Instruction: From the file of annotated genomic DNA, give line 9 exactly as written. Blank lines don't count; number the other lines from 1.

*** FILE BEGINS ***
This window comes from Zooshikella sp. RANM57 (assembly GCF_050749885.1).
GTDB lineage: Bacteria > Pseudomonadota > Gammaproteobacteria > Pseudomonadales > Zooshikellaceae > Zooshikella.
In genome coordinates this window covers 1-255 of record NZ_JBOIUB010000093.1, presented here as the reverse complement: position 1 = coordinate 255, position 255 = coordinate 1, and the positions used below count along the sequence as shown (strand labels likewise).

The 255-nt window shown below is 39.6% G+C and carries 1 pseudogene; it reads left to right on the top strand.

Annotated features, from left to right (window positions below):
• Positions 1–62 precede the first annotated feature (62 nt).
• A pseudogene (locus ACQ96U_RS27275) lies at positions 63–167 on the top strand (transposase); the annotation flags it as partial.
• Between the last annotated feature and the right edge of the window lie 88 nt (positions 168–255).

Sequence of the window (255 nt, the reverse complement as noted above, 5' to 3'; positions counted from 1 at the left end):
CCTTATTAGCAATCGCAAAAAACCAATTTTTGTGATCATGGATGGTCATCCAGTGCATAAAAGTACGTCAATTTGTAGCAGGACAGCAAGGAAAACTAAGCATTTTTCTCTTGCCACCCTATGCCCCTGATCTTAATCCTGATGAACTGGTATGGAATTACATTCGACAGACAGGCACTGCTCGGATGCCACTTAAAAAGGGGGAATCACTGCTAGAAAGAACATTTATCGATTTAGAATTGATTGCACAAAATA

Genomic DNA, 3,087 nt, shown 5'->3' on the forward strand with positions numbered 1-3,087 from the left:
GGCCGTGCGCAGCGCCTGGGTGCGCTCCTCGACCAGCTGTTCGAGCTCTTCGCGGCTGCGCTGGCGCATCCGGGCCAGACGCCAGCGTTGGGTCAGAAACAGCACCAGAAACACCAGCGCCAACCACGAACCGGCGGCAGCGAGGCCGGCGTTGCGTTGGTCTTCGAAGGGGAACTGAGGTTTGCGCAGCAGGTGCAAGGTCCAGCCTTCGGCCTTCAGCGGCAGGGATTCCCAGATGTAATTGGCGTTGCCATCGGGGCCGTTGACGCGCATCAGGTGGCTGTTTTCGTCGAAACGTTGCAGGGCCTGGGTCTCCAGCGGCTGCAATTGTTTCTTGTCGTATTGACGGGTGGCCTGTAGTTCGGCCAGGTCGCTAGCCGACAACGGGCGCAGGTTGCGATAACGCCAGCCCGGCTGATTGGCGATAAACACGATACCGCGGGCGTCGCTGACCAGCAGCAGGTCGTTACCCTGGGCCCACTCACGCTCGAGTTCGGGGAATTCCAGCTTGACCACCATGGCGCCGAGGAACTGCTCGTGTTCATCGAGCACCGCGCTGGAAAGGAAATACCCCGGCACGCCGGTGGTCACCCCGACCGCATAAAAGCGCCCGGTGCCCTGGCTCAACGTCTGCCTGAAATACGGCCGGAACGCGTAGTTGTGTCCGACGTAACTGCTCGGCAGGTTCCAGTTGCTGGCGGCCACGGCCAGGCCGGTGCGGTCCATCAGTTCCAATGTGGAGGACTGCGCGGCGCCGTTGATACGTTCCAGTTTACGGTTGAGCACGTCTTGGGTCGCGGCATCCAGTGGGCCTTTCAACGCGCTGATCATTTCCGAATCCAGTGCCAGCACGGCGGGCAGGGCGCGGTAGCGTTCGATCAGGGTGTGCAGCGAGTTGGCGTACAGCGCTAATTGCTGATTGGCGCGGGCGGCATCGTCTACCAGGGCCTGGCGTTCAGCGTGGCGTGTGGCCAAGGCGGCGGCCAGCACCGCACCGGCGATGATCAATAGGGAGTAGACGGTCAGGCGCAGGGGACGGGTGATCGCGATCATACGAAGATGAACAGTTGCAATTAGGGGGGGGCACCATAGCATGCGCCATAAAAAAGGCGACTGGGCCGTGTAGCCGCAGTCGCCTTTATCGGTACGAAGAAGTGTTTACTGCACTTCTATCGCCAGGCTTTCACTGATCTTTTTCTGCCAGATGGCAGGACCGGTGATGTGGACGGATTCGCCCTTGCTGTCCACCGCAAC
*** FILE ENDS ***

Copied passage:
Sequence of the window (255 nt, the reverse complement as noted above, 5' to 3'; positions counted from 1 at the left end):